Four Travel Photography Tips for Packing Light


When's the last time you packed up a ton of gear and headed off to shoot? It was probably recently. It's not particularly easy to travel light as a photographer even if it's a necessity, if not a desire!

four travel photography tips for packing light

Sometimes you need to haul luggage when you're off on holiday with your family, or you have limited space to bring much of your photography gear. Whatever your reasons for needing to travel light, it can be done and here are four tips to help you out.

1. Research and plan ahead

minimum equipment of photpgraphy gear

Research is key to knowing what minimum amount of equipment you will need where you're going. Being selective in your selection also depends significantly on what you plan on doing wherever you're going. Heading with your family to the Grand Canyon would probably mean very different camera equipment than heading off to rural India for three weeks on a backpacking trip.

Just in case you end up running out of anything you can't live without while traveling, consider the availability of extra supplies at your destination. Nothing is more frustrating than being in a rural location unable to find another camera card because you filled the only one you brought with you. No access to the Cloud for backing up your photos is another issue. What is the availability of the Internet/Wifi where you're headed?

Your research should include thinking ahead of convenience and security on a day-by-day basis, then planning accordingly. What happens if your bag is stolen or piece of equipment damaged? Leaving a few things behind in the hotel safe is rarely a bad idea (like that point and shoot camera in case you lose or damage your primary camera). Besides, schlepping around all of your equipment while sightseeing isn't fun!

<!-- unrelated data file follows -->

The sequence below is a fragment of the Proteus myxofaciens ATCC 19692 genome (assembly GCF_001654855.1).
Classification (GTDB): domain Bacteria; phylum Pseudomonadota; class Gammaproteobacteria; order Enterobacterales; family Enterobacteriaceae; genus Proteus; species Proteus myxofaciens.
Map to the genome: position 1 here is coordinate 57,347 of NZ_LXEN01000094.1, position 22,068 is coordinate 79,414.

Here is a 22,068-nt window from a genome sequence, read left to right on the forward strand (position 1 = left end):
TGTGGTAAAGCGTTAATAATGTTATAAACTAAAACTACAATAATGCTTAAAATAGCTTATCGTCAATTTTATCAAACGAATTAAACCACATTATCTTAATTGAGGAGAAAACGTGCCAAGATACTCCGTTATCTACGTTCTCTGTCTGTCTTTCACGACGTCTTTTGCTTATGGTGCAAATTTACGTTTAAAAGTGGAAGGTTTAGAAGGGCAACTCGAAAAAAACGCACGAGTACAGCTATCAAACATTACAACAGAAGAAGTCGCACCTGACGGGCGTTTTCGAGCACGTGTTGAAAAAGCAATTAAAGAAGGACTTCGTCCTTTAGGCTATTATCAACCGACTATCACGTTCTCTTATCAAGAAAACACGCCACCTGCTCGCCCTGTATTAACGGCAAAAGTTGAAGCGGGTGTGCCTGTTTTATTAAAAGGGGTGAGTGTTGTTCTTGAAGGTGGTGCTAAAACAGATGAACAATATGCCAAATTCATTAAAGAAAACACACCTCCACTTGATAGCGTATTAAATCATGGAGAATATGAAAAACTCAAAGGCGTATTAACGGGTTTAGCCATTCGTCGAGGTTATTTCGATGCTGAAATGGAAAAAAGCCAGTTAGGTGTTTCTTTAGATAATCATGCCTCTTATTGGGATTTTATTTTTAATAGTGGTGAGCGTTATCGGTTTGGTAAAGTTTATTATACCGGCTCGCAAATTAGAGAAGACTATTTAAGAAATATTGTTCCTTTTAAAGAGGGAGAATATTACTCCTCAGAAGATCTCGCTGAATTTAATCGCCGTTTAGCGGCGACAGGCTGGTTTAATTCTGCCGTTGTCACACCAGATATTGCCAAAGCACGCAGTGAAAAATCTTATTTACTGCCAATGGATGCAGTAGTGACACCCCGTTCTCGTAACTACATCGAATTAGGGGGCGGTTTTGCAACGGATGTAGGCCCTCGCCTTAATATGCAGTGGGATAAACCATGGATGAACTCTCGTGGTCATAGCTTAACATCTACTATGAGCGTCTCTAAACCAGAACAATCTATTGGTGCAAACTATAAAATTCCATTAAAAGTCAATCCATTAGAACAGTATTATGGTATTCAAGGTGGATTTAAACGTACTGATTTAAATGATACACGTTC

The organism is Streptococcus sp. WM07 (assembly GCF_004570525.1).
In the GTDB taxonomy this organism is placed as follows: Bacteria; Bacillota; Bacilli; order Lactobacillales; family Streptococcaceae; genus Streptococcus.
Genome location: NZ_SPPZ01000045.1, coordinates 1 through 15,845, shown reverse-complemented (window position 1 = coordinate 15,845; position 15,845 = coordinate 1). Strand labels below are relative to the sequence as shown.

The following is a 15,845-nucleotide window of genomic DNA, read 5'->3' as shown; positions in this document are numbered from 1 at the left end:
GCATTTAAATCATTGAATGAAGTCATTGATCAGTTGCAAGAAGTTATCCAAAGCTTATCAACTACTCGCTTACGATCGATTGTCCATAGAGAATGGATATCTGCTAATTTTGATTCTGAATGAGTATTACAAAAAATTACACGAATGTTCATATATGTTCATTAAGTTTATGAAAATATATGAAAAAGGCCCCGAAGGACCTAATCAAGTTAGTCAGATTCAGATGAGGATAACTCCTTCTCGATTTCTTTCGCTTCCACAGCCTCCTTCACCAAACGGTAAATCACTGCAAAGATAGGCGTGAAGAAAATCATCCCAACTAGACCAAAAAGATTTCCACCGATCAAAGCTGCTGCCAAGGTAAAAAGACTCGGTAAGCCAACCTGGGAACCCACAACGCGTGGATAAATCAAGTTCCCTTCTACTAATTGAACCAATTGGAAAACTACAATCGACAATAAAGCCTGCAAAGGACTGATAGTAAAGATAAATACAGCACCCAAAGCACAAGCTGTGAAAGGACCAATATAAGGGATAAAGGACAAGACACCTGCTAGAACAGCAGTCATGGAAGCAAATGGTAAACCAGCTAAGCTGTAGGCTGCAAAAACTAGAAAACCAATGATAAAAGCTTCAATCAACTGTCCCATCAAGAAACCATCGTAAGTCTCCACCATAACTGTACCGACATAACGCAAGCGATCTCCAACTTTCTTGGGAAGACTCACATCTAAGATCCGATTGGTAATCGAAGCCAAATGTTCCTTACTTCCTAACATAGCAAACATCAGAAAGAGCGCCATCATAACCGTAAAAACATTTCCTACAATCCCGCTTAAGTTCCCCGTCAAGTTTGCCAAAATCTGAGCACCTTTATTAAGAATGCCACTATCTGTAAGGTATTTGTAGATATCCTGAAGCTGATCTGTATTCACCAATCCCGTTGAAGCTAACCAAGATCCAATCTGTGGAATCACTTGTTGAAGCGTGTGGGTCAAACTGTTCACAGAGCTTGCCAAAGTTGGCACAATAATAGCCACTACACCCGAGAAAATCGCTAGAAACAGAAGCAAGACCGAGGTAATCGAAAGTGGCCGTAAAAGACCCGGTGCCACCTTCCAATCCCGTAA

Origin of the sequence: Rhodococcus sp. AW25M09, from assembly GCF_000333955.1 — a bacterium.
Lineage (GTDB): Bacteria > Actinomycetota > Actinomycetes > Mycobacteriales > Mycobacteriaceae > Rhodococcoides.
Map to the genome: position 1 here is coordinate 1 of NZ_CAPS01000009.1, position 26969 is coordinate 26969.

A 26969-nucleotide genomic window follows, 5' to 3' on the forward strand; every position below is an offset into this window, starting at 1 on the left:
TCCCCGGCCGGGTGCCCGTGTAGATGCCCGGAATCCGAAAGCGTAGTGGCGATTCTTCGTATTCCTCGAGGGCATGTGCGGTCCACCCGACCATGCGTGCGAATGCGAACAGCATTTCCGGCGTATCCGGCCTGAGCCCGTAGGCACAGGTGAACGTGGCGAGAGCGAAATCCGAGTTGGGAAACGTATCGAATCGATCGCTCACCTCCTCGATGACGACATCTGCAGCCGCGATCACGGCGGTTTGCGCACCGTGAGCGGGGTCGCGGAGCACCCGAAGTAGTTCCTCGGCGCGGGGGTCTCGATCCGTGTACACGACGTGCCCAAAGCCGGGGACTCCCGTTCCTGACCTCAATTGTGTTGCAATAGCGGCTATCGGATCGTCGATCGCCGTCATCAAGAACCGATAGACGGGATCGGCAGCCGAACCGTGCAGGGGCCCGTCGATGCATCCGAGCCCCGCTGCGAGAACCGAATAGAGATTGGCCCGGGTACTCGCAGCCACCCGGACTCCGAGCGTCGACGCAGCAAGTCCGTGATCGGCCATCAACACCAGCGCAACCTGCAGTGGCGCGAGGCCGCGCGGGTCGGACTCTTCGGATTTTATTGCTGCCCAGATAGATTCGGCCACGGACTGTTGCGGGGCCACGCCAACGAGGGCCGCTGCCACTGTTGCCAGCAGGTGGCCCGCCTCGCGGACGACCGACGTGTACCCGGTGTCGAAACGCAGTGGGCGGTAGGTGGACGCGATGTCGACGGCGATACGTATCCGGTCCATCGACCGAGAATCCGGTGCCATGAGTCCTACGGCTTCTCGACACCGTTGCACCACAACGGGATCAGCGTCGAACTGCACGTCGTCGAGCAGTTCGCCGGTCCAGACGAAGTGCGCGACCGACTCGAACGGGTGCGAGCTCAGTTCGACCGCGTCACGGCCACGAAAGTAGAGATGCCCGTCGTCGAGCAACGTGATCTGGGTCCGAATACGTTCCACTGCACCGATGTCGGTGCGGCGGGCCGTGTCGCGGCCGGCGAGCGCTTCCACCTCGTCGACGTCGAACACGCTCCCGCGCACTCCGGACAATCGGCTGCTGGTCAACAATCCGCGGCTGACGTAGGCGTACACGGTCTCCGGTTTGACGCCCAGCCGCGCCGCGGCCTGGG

Lastly, the weather or altitude at your destination can affect the performance of your equipment. Batteries don't last as long at high altitudes, and freezing weather can affect your camera's performance and, at the very least, benefit from the use of a tripod and remote trigger.

2. Equipment

travel photography

Select your gear carefully if you want to travel light. For most photographers, we suggest a two-round selection process. (For those of you who are already light travelers, you'll probably not need a second round.) Your first round is the easiest. Only select what you think you will need. Once you've made all those selections, go through again, and purge more items. Yes, really. It can be hard on your first go-around to pare down, so doing two rounds might make it easier. Consider this list as a guide, but you should make your own based on your needs:

  • A quality, lightweight camera backpack

  • One telephoto lens

  • One wide zoom lens

  • One camera body

  • Several camera cards ranging from 8GB to 32GB

  • A point and shoot camera or, preferably, high-end smartphone camera

  • One battery charger

  • One compact 2TB External Hard drive or other backup photo storage including the Cloud

  • Camera rain cover

Depending on your needs and destination, also consider these pieces:

  • A travel tripod and remote trigger

  • Extra camera batteries

  • Rain cover for your bag

All of these items should easily fit into a backpack or camera bag.

3. Understand your gear

understand your photo gear

Don't travel with newly purchased equipment you've never tried before. It might be tempting to try out your new lens or camera body on vacation, but resist the temptation! You're better off traveling with trusted, tried, and true equipment. On vacation isn't the best time to realize you don't like a new piece or you're struggling with how best to use it.

You'll slow yourself down and waste precious time while traveling. Try to limit yourself to the equipment you're well-versed using. If you think you might need to pull out a manual to use an item, leave it behind!

Lastly, clean or service your equipment before you haul it anywhere with you.

4. Know your limitations

best travel photography

Be honest with yourself about your physical abilities and limitations when it comes to hauling around equipment. Then purge your gear, taking only what you might need. Hauling around heavy stuff will make you miserable, drain your energy, and distract you.


Some of our best photography can come while traveling. Set yourself up to be the best photographer you can be by traveling light. It will be the first step toward a great trip!